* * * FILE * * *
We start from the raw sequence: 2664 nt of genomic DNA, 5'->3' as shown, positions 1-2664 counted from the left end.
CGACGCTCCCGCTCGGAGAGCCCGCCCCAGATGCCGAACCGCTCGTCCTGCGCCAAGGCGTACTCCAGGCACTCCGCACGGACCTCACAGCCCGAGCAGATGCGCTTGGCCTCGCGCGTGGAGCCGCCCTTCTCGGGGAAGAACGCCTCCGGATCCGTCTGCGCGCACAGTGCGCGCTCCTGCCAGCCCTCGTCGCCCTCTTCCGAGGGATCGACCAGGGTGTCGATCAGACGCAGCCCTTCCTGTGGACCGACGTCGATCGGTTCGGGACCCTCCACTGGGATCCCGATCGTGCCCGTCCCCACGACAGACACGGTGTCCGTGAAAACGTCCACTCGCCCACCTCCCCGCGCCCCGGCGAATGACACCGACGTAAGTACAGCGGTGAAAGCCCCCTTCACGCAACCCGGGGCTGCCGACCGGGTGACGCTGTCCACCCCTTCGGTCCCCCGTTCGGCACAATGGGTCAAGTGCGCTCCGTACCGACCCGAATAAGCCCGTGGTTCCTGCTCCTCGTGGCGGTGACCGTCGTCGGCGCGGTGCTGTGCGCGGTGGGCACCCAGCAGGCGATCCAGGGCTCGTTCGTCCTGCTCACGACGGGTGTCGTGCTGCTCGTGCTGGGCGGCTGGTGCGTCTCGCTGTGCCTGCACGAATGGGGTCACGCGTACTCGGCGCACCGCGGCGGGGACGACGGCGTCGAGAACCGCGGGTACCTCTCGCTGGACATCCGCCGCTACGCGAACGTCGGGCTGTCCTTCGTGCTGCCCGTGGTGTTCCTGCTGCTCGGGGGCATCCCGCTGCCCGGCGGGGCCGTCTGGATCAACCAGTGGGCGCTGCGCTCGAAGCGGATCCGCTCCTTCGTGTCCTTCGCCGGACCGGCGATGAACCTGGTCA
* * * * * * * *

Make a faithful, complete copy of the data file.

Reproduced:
We start from the raw sequence: 2664 nt of genomic DNA, 5'->3' as shown, positions 1-2664 counted from the left end.
CGACGCTCCCGCTCGGAGAGCCCGCCCCAGATGCCGAACCGCTCGTCCTGCGCCAAGGCGTACTCCAGGCACTCCGCACGGACCTCACAGCCCGAGCAGATGCGCTTGGCCTCGCGCGTGGAGCCGCCCTTCTCGGGGAAGAACGCCTCCGGATCCGTCTGCGCGCACAGTGCGCGCTCCTGCCAGCCCTCGTCGCCCTCTTCCGAGGGATCGACCAGGGTGTCGATCAGACGCAGCCCTTCCTGTGGACCGACGTCGATCGGTTCGGGACCCTCCACTGGGATCCCGATCGTGCCCGTCCCCACGACAGACACGGTGTCCGTGAAAACGTCCACTCGCCCACCTCCCCGCGCCCCGGCGAATGACACCGACGTAAGTACAGCGGTGAAAGCCCCCTTCACGCAACCCGGGGCTGCCGACCGGGTGACGCTGTCCACCCCTTCGGTCCCCCGTTCGGCACAATGGGTCAAGTGCGCTCCGTACCGACCCGAATAAGCCCGTGGTTCCTGCTCCTCGTGGCGGTGACCGTCGTCGGCGCGGTGCTGTGCGCGGTGGGCACCCAGCAGGCGATCCAGGGCTCGTTCGTCCTGCTCACGACGGGTGTCGTGCTGCTCGTGCTGGGCGGCTGGTGCGTCTCGCTGTGCCTGCACGAATGGGGTCACGCGTACTCGGCGCACCGCGGCGGGGACGACGGCGTCGAGAACCGCGGGTACCTCTCGCTGGACATCCGCCGCTACGCGAACGTCGGGCTGTCCTTCGTGCTGCCCGTGGTGTTCCTGCTGCTCGGGGGCATCCCGCTGCCCGGCGGGGCCGTCTGGATCAACCAGTGGGCGCTGCGCTCGAAGCGGATCCGCTCCTTCGTGTCCTTCGCCGGACCGGCGATGAACCTGGTCA